RANCHO MIRAGE, Calif, Feb 17.—President Barack Obama concluded a two-day summit with Southeast Asian leaders by promising to help allies in the region counter China’s expanding territorial and maritime claims.
Mr. Obama said in a news conference on Tuesday at the sprawling Sunnylands resort in California that the leaders had discussed the need for “tangible steps” to lower tensions in the South China Sea, “including a halt to further reclamation, new construction and militarization of disputed areas.”
“Freedom of navigation must be upheld, and lawful commerce should not be impeded,” Mr. Obama said. “We will continue to help our allies and partners strengthen their maritime capabilities.”
All of the prescriptions were aimed at Beijing, which has engaged in massive dredging operations to build up artificial islands and develop them for military uses, among others, while claiming disputed territory in the region.
The president also said he stressed to the leaders the importance of democracy and human rights.
The summit, which began Monday, took place amid rising concerns over territorial disputes and maritime security in the South China Sea and growing tensions between Washington and Beijing over how to respond to recent aggression from North Korea.
The gathering was largely designed to further Mr. Obama’s efforts to counter China’s influence in the Asia-Pacific by strengthening U.S. relations with other countries in the region.
The threat of Islamic State was for the first time a key point of discussion at the summit following a recent terror attack in Jakarta.
Mr. Obama plans to become the first sitting U.S. president to visit Laos by attending a summit there this year. The White House announced that this spring Mr. Obama will visit Vietnam, one of the 10 Southeast Asian countries that is part of the group known as the Association of Southeast Asian Nations, or Asean.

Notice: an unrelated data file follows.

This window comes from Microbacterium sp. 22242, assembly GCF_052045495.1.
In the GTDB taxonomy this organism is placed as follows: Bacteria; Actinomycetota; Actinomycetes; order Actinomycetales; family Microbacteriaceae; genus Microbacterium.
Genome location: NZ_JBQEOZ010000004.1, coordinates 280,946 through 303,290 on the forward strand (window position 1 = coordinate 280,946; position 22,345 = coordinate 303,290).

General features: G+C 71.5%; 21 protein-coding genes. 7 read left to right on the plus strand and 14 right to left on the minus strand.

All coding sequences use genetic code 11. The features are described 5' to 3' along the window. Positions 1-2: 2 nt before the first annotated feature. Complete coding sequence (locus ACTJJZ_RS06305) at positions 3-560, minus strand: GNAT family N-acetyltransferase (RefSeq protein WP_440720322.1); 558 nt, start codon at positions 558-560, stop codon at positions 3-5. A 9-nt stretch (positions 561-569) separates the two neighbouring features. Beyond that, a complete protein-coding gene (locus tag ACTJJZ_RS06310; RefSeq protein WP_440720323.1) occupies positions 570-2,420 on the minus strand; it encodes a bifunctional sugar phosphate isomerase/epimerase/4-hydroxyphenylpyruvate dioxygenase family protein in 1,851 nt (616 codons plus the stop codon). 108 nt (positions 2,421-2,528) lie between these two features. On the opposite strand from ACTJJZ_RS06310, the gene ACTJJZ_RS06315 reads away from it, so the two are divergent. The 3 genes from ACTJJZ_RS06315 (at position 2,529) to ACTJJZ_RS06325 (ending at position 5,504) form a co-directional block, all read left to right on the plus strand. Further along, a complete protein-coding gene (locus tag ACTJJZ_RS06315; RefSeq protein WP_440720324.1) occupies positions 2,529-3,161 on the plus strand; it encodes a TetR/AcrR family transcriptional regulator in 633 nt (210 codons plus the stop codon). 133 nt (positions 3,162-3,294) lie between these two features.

The forum served as an opportunity for Mr. Obama to highlight one of his top policy goals this year: a new trade pact with Asia.
The White House hopes the 12-nation Trans-Pacific Partnership, or TPP, will be approved by Congress this year, but its success is uncertain. The pact doesn’t include China.
Mr. Obama announced an initiative called U.S.-Asean Connect, which he said is designed to improve economic coordination among the group’s member nations.
Mr. Obama is working to secure his legacy on Asia policy before leaving office in January.
“I’m confident that whoever the next president may be will build on the foundation that we’ve laid, because there’s strong, sustained bipartisan support for American engagement in the Asia-Pacific region,” Mr. Obama said.
Susan Rice, Mr. Obama’s national-security adviser, said Monday the administration expects China to sign on to “significant” new sanctions against North Korea following Pyongyang’s recent nuclear and ballistic missile tests.
Source — Wall Street Journal